|Publication number||US3699950 A|
|Publication date||Oct 24, 1972|
|Filing date||Jul 2, 1970|
|Priority date||Jul 2, 1970|
|Publication number||US 3699950 A, US 3699950A, US-A-3699950, US3699950 A, US3699950A|
|Inventors||William G Humphrey Jr, Michael L Rishton|
|Original Assignee||Dyonics Inc|
|Export Citation||BiBTeX, EndNote, RefMan|
|Referenced by (56), Classifications (20)|
|External Links: USPTO, USPTO Assignment, Espacenet|
SEARCH ROGM United States talent a [151 3,699,950
Humphrey, et sues'nrur- 1 Oct. 24, 1972  FLEXIBLE OPTICAL LIGHT PIPES 3,357,423 12/ 1967 Winchester et al 1 28/23 USED FOR SURGERY 3,498,826 3/1970 Caroselli et 8.1....350/96 B UX,  Inventors: g fgiz' n zgs Primary Examiner-Channing L. Pace Attorney-John Noel Williams  Assigne'e: Dyonics lnc., Wobum, Mass.
22 Filed: July 2,1970  ABSTRACT  AWL Nod 51,883. Flexible fiber optic light pipes. In the forrn of an autoclavable surgical light pipe, a protective sheath formed by a single tube of silicone rubber has a criti-  Cl. ..l28/23, 285/242, 285/284, Cal Outer diameter at least 2% times the internal] r g I v 285/DIG- 285/114 diameter, the outer diameter on the order of 8 mm. l 2 ;;21; P1 13 3: Such a tube has a self-limiting effect, resisting bending 0 i i i of itself so that the fibers are not bent to their critical 128/182223;285/l74238239242'254 angle for breakage. A sealing coating on the fibers 284297'DIGj16;35O/96B prevents adverse effects attributable to moisture passing through the wall thickness of the tube while  Reierences cued end sealing prevents wash-off 0f the coating. An end UNITED STATES PATENTS sealing arrangement is shown with end cap and ferrule gripping the thickness of the tube, forming a gasket 3,423,581 1/1969 Baer ..350/96 B seal correspondingly tapered b d d b d d 3,457,000 7/1969 Gen'zihr ..350/96 B faces align the assembly and provide a if 3,518,666 v 6/1970 Hfiggestad "350/96 B An inextensible cord-like member in the bore, extend- 2,086,276 7/1937 Lmdas ..285/284 X ing between the ferrules, resists extension of the 2,410,162 10/1946 Horan ..285/174 elastomeric outer tube 3,314,696 4/1967 Ferguson et a1. ..285/174 3,455,625 7/1969 Brumley et a1. ..350/96 B 15 Claims, 6 Drawing Figures PATENTED BET 24 1972 2 Sheets-Sheet 2 FIG 2a FLEXIBLE OPTICAL LIGHT PIPES USED FOR SURGERY This invention relates to flexible fiber optic pipes and in particular to light pipes suitable for illuminating wounds and incisions during a surgical procedure.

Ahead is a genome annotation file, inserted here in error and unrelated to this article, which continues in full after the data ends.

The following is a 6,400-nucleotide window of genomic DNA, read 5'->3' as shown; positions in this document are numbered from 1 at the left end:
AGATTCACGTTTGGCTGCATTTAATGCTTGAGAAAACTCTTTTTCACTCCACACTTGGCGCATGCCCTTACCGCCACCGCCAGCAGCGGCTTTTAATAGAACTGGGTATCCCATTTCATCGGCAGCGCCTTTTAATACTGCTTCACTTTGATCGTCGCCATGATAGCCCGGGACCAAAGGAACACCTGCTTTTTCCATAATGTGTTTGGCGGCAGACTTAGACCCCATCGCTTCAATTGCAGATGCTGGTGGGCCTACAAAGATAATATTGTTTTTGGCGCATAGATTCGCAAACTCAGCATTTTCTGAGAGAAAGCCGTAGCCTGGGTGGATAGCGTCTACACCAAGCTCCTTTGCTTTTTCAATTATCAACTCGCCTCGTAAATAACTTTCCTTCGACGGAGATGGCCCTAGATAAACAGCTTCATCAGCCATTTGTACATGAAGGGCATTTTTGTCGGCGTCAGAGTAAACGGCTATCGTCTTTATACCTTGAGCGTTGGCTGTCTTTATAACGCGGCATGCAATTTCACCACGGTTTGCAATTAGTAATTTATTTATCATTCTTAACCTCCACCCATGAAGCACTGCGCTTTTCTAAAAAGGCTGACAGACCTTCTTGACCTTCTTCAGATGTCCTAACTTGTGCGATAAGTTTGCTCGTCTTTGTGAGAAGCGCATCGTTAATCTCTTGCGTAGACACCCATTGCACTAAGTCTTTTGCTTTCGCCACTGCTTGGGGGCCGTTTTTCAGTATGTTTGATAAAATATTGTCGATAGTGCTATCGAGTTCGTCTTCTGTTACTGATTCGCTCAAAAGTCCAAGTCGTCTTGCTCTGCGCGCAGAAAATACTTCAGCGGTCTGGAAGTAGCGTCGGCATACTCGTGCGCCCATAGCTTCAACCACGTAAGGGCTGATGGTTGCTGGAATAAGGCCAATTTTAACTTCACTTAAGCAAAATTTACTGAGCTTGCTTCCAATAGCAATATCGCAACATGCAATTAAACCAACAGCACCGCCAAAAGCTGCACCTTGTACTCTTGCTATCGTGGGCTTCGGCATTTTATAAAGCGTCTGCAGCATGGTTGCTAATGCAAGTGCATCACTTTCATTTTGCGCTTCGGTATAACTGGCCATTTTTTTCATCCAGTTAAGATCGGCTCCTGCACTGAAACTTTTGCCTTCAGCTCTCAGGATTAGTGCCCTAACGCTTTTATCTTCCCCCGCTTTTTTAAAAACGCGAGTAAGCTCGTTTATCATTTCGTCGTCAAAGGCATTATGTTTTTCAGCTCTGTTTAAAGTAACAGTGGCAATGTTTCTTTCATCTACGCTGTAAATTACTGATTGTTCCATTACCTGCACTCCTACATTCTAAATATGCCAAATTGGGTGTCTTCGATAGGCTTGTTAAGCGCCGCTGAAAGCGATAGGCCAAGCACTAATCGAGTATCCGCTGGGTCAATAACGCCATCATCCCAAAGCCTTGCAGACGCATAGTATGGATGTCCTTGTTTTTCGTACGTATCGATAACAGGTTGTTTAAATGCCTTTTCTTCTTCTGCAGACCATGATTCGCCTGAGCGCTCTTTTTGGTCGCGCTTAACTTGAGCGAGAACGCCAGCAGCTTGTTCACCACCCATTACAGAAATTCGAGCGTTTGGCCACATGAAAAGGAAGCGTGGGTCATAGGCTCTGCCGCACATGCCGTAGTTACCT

Surgical light pipes are used during surgical procedures and must be cleaned after every use to maintain sterility. A typical method of cleaning surgical equipment is by washing in water followed by steam autoclaving. i
A constraint upon the design of surgical equipment is the requirement that ordinary cleaning techniques be adequate to remove blood and tissue that may become attachedthereto. This makes it highly desirable that there be no crevices or other irregularities from which blood or tissue particles would be difficult to remove.